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Exploring the linguistic power of English and Malay perceptions of vitality, language attitudes and language domains among undergraduates

Murad Sani, Azlina and Karpal Singh, Paramjit Kaur and Shapii, Aspalila and Awang Hashim, Rosna (2005) Exploring the linguistic power of English and Malay perceptions of vitality, language attitudes and language domains among undergraduates. Project Report. Universiti Utara Malaysia, Sintok. (Unpublished)

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This study compared the linguistic power of English and Bahasa Melayu among Malaysian undergraduates. Three measures of linguistic power were used, i.e., language vitality, language domains and attitudes to bilingualism. It also looked into the relations between these measures and four independent variables: language dominance, language proficiency, gender and ethnicity. Findings showed that although an overwhelming majority of Malaysian undergraduates used the mother tongue in their daily interactions outside the classroom, Malays appeared to have a stronger mother tongue affinity. Overall, there was a larger percentage of Malay bilinguals compared to English bilinguals. With regards to language vitality, both English and Bahasa Melayu were found to possess high status and solidarity value. However, each language was significantly associated with a different value—English with status and Bahasa Melayu with solidarity. It was also found that a language would be seen to have higher status and solidarity value as proficiency increases and the language becomes dominant in daily interactions. Both languages were used across intimate and utilitarian domains, with Bahasa Melayu perceived as slightly more important than English in all domains except private sector employment. However, a different tendency in ratings of important domains emerged by ethnicity, with Malays assigning higher importance to Bahasa Melayu, and non-Malays to English, especially in utilitarian domains. Both English and Bahasa Melayu dominants viewed the respective languages as more important across domains. In addition, non-Malays who were dominant in their mother tongue tended to see Bahasa Melayu as significantly less important across domains. Attitude towards Bahasa Melayu-English bilingualism was found to be highly positive, with females and Malays having significantly more positive attitudes. Based on the combined findings, it was suggested that both English and Bahasa Melayu currently possessed high linguistic power among undergraduates, with the two languages in coexistence. Given the relationships found between the different measures of linguistic power and language proficiency, dominance and ethnicity, implications were suggested in the context of English as a medium of instruction.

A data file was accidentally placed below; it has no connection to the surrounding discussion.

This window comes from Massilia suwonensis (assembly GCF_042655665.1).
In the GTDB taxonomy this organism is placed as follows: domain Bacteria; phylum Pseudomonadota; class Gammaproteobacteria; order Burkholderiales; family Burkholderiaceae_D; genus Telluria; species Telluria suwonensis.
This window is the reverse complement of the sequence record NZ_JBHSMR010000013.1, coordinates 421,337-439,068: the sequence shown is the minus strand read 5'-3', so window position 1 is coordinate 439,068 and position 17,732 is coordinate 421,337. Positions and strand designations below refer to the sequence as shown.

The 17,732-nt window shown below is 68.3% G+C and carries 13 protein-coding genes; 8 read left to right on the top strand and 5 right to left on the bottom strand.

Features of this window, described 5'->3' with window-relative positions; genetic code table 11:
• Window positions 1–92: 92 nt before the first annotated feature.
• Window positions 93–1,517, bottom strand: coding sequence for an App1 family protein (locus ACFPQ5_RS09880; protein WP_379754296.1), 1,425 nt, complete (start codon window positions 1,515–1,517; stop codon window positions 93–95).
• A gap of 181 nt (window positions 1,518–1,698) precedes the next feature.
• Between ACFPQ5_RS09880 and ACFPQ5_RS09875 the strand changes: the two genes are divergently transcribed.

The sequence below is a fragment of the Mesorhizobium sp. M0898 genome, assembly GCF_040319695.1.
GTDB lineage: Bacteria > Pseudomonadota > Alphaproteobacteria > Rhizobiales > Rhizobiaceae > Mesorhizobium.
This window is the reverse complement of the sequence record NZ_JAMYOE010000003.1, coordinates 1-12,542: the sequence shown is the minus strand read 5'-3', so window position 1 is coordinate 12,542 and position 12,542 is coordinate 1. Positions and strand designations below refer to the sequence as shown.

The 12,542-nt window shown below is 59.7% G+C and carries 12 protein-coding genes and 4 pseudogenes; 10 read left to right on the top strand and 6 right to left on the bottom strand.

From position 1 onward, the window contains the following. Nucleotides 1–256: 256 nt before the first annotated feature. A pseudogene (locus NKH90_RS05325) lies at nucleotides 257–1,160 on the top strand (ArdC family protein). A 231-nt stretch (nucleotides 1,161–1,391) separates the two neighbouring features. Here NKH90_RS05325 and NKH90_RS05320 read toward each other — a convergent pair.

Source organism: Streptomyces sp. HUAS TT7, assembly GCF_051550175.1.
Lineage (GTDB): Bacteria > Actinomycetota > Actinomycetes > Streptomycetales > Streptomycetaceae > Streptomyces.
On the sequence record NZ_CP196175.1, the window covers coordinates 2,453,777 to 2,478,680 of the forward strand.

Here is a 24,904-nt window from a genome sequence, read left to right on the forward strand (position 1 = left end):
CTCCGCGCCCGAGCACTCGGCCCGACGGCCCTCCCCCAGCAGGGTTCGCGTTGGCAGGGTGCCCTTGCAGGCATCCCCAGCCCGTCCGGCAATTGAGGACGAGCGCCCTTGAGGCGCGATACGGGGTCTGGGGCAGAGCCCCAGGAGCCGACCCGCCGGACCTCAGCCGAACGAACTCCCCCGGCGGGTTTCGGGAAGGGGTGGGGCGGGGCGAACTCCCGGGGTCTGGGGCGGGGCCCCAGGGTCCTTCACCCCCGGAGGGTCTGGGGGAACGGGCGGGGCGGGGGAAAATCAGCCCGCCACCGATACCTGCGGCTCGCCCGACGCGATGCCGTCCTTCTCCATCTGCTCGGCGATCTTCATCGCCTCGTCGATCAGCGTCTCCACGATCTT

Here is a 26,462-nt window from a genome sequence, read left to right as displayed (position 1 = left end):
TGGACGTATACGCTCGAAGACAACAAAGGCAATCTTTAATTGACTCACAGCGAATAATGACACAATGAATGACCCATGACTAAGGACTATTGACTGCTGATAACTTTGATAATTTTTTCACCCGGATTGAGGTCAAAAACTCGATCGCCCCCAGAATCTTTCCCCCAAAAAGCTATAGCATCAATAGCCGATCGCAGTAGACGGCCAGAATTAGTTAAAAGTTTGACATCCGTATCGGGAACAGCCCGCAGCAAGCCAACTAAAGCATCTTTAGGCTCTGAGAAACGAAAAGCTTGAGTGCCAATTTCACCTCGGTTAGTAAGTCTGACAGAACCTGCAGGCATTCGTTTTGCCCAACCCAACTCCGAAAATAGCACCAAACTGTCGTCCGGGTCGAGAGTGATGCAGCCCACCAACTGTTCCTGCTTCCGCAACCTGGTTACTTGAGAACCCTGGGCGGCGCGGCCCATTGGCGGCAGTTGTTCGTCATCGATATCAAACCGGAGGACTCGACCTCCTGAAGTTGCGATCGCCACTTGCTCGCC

Item Type: Monograph (Project Report)
Subjects: P Language and Literature > P Philology. Linguistics
Divisions: College of Arts and Sciences
Depositing User: Prof. Madya Dr. Azlina Murad Sani
Date Deposited: 18 Jul 2013 07:13
Last Modified: 07 Dec 2016 06:24
URI: http://repo.uum.edu.my/id/eprint/5969

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